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SECURING THE SYSTEM - BENEFIT FRAUD INSPECTORATE ANNUAL REPORT

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The director general of the government s Benefit Fraud Inspectorate ...
The director general of the government s Benefit Fraud Inspectorate

(BFI) published his second annual report today Securing the System.

The report charts the achievements of the inspectorate in its first

full year of operation. In line with the government's strategy for

safeguarding social security, the BFI is carrying out a rigorous

inspection of anti-fraud procedures among local authorities and

government agencies.

The recently published fraud strategy, 'A new contract for welfare:

safeguarding social security, sets out the government s plans for

tackling fraud and improving security within the DSS and local

authorities. The BFI has a significant role in supporting this vision

by recommending areas for improvement to local authorities and

agencies, and ensuring that its conclusions, recommendations and good

practice statements re-inforce the aims of the strategy.

Social security minister Stephen Timms said:

'The BFI has already made a significant contribution to securing the

welfare system against fraud and error. Its rigorous programme of

inspections is identifying weaknesses in anti-fraud procedures, and

helping local authorities and other agencies to improve their

performance by spreading best practise.

We are determined to tackle fraud by preventing it from entering the

system in the first place, through accurate payment of benefit claims

and by monitoring and checking those claims over time. The BFI will

continue to play an important role in delivering a modern and secure

welfare system.'

BFI director general Chris Bull described this second year as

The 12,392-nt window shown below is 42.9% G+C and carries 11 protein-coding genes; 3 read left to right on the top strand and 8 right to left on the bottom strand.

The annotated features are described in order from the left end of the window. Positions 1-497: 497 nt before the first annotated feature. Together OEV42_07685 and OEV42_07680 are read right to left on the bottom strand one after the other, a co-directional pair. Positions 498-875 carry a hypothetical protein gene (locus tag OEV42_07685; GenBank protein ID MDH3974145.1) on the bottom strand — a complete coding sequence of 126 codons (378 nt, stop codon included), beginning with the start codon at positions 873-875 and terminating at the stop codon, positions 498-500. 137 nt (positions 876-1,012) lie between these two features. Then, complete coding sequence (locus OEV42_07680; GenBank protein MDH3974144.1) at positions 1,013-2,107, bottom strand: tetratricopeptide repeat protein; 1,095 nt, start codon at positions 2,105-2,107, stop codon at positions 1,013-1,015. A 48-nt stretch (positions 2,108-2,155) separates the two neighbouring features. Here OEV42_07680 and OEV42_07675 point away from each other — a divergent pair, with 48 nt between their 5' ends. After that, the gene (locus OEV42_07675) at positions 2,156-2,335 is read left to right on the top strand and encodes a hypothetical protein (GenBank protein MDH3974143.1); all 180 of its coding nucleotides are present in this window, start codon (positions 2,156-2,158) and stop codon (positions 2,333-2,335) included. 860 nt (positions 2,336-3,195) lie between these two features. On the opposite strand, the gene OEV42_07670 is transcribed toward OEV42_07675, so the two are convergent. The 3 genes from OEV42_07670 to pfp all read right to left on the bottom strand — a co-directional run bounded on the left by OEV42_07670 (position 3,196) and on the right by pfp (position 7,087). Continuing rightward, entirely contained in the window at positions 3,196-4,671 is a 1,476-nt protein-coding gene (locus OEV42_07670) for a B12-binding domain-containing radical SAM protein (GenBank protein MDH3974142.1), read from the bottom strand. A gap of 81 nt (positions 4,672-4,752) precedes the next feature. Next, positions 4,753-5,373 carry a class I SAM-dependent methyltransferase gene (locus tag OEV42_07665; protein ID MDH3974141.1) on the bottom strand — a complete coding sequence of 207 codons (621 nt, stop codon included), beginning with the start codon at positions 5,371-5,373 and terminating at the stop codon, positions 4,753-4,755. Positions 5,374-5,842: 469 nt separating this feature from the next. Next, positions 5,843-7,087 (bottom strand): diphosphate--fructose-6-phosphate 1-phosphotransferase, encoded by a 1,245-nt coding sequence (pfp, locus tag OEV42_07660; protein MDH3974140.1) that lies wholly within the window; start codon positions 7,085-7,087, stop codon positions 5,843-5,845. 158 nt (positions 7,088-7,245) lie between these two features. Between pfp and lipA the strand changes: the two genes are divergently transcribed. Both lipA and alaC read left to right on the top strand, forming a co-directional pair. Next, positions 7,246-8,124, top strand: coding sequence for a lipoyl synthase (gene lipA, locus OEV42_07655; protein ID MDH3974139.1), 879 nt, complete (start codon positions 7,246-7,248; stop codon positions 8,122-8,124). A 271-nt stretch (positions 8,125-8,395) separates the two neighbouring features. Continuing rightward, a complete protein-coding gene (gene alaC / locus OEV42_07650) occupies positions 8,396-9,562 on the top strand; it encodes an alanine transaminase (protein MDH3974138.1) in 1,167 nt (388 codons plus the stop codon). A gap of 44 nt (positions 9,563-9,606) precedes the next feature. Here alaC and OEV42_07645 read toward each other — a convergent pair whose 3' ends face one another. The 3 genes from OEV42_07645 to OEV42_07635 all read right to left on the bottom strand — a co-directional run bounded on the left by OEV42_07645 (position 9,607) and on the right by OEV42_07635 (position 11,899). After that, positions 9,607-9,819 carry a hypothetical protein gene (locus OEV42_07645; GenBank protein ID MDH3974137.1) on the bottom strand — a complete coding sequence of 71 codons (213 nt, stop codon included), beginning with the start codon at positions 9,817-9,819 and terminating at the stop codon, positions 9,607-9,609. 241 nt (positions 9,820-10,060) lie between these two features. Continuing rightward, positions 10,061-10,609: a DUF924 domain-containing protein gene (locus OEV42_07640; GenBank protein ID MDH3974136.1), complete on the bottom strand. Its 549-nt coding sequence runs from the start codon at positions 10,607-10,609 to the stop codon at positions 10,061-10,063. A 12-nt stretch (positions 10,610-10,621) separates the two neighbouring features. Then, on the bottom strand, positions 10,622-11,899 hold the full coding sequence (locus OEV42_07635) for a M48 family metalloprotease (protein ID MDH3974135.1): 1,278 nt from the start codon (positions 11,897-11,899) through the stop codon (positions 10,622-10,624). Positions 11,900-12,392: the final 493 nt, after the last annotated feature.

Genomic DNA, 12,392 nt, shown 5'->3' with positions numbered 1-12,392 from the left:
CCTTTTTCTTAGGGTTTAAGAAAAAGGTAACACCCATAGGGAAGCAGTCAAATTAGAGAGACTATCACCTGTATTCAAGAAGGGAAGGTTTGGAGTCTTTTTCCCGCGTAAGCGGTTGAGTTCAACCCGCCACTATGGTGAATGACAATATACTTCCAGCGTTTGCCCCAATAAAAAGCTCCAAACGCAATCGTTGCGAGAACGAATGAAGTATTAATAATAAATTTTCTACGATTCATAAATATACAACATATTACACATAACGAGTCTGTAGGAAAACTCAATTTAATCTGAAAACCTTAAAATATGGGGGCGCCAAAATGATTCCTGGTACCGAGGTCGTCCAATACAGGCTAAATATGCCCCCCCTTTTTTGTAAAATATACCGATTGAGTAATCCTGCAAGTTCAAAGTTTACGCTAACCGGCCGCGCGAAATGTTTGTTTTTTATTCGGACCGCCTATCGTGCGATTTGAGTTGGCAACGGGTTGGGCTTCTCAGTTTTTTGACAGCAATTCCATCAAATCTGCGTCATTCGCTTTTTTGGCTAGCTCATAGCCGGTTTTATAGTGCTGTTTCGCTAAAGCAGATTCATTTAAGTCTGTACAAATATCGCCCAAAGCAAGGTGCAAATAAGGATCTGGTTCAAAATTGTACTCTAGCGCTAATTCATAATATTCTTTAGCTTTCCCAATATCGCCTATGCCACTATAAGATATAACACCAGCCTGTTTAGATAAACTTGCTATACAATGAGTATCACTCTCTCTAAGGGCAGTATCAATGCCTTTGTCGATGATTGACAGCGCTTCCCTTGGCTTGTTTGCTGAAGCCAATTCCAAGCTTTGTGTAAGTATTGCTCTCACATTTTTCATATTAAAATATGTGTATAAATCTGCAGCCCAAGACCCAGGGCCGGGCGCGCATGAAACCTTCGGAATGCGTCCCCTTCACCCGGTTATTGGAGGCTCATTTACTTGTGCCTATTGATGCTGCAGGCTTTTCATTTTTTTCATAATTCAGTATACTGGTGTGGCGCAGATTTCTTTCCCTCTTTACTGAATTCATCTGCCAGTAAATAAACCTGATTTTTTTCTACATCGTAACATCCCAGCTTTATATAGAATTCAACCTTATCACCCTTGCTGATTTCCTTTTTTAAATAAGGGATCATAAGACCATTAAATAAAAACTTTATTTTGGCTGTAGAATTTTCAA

challenging but very rewarding in terms of the impact of BFI.

'We have achieved a great deal since the last report. The secretary

of state has published all 23 of our local authority inspection

reports submitted to him. We have announced a further 46 which are

either ongoing or due to be started by November 1999. In addition we

expect to announce a further 27 inspections to be started before

April 2000.

'During the year we have continued to work in partnership with those

we inspect and I am pleased this approach is leading to real

improvements in benefit administration and counter fraud work. This

level of achievement has been possible because of the professionalism

and dedication of our staff and our strong links with local and

central government administrators, and a wide range of organisations

to strengthen our defences against fraud. In response, all inspected

local authorities have developed detailed action plans based on our

recommendations setting out their commitment to improving standards.'

As part of its rolling programme of inspections, the BFI today

published reports on anti-fraud procedures in Richmond-upon-Thames,

East Devon and Tower Hamlets councils. The BFI highlights areas of

weakness in the local authorities anti- fraud measures, and

identifies ways in which their procedures can be strengthened. All

three councils are developing detailed action plans based on the BFI

s recommendations which set out their commitment to improving

standards.

Notes

1. The BFI is an independent unit within the department of

social security set up to: raise standards in social

security benefits administration and counter fraud

activity within DSS agencies and local authorities;

undertake inspections; and to report to the secretary of

state.

2. Each inspection report is considered by the secretary of

state who decides whether any further action is

appropriate. Powers introduced by the Social Security

Administration Act 1997 allow the secretary of state to

issue directions to a local authority if needed to secure

improvements in performance. Powers already existed for

the secretary of state to require reviews of

administration or counter fraud activity undertaken

within the DSS and its agencies.

3. On a day to day basis the BFI works with practitioners

and investigating officers to identify where good

practices can make a difference. Individual inspections

provide first hand experience of different processes and

procedures and how effective they are. In addition,

through regular contact with national organisations and

representative groups the BFI shares experiences and

actively promotes improvements.

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